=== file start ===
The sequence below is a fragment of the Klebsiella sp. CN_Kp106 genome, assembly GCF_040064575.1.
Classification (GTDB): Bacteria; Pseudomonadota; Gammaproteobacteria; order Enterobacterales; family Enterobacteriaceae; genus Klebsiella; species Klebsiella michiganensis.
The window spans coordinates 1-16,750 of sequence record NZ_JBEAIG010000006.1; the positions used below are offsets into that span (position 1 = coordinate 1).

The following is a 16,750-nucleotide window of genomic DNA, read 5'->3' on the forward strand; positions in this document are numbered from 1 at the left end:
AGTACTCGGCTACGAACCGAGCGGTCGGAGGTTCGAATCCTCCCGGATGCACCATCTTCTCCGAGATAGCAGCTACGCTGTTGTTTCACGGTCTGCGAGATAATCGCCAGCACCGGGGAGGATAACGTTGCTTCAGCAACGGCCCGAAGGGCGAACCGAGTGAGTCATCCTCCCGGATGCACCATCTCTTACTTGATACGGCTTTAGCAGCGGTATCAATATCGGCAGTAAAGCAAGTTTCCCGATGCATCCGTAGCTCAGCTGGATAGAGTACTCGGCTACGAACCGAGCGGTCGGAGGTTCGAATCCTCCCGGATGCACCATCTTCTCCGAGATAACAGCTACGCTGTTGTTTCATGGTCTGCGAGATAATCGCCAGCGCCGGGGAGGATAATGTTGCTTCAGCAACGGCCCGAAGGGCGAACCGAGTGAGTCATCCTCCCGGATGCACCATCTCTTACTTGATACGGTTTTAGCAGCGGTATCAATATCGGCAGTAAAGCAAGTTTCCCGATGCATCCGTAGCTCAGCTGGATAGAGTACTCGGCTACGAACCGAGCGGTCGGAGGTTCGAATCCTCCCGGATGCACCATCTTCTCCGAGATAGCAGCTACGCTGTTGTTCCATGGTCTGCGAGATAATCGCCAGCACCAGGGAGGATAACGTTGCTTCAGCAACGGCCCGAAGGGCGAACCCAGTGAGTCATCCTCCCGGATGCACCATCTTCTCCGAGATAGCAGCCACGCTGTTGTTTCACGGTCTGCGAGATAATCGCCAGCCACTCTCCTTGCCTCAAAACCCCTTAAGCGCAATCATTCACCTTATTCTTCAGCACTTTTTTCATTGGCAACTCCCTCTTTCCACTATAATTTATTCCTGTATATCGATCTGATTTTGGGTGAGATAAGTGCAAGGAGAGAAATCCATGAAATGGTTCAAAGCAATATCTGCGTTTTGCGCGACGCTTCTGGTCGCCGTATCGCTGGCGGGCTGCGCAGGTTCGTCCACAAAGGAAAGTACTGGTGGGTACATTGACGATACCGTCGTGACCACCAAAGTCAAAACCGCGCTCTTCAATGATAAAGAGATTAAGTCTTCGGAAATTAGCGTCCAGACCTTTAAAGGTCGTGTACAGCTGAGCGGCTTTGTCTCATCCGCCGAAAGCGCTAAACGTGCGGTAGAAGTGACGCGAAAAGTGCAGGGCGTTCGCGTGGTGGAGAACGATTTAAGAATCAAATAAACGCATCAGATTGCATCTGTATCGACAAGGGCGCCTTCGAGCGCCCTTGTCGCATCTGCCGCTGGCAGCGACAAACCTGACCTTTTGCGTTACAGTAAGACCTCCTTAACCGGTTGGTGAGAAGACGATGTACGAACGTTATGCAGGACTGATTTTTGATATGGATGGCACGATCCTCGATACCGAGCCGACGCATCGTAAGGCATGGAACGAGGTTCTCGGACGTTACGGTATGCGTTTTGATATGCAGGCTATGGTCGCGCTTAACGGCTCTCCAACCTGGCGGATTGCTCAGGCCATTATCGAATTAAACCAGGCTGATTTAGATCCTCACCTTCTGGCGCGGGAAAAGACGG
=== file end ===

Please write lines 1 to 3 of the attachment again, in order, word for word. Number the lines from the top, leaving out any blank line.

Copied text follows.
The sequence below is a fragment of the Klebsiella sp. CN_Kp106 genome, assembly GCF_040064575.1.
Classification (GTDB): Bacteria; Pseudomonadota; Gammaproteobacteria; order Enterobacterales; family Enterobacteriaceae; genus Klebsiella; species Klebsiella michiganensis.
The window spans coordinates 1-16,750 of sequence record NZ_JBEAIG010000006.1; the positions used below are offsets into that span (position 1 = coordinate 1).